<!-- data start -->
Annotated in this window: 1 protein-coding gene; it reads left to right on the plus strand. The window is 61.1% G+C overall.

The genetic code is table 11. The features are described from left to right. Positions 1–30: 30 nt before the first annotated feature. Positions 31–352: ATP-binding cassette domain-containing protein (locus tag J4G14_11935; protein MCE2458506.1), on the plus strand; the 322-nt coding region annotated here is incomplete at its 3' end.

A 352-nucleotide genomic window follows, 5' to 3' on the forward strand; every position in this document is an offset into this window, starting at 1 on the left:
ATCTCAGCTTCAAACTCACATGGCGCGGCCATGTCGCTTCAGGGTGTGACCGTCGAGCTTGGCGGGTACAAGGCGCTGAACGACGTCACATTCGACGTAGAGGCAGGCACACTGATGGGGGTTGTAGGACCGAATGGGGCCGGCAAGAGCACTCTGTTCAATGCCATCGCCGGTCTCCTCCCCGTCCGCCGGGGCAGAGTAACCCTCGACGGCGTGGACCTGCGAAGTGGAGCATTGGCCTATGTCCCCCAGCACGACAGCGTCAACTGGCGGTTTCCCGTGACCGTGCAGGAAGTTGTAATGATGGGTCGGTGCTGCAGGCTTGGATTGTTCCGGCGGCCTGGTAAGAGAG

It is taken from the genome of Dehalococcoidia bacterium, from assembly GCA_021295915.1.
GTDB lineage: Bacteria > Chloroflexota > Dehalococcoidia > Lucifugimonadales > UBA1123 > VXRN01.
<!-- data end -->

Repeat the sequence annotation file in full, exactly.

Annotated in this window: 1 protein-coding gene; it reads left to right on the plus strand. The window is 61.1% G+C overall.

The genetic code is table 11. The features are described from left to right. Positions 1–30: 30 nt before the first annotated feature. Positions 31–352: ATP-binding cassette domain-containing protein (locus tag J4G14_11935; protein MCE2458506.1), on the plus strand; the 322-nt coding region annotated here is incomplete at its 3' end.

A 352-nucleotide genomic window follows, 5' to 3' on the forward strand; every position in this document is an offset into this window, starting at 1 on the left:
ATCTCAGCTTCAAACTCACATGGCGCGGCCATGTCGCTTCAGGGTGTGACCGTCGAGCTTGGCGGGTACAAGGCGCTGAACGACGTCACATTCGACGTAGAGGCAGGCACACTGATGGGGGTTGTAGGACCGAATGGGGCCGGCAAGAGCACTCTGTTCAATGCCATCGCCGGTCTCCTCCCCGTCCGCCGGGGCAGAGTAACCCTCGACGGCGTGGACCTGCGAAGTGGAGCATTGGCCTATGTCCCCCAGCACGACAGCGTCAACTGGCGGTTTCCCGTGACCGTGCAGGAAGTTGTAATGATGGGTCGGTGCTGCAGGCTTGGATTGTTCCGGCGGCCTGGTAAGAGAG

It is taken from the genome of Dehalococcoidia bacterium, from assembly GCA_021295915.1.
GTDB lineage: Bacteria > Chloroflexota > Dehalococcoidia > Lucifugimonadales > UBA1123 > VXRN01.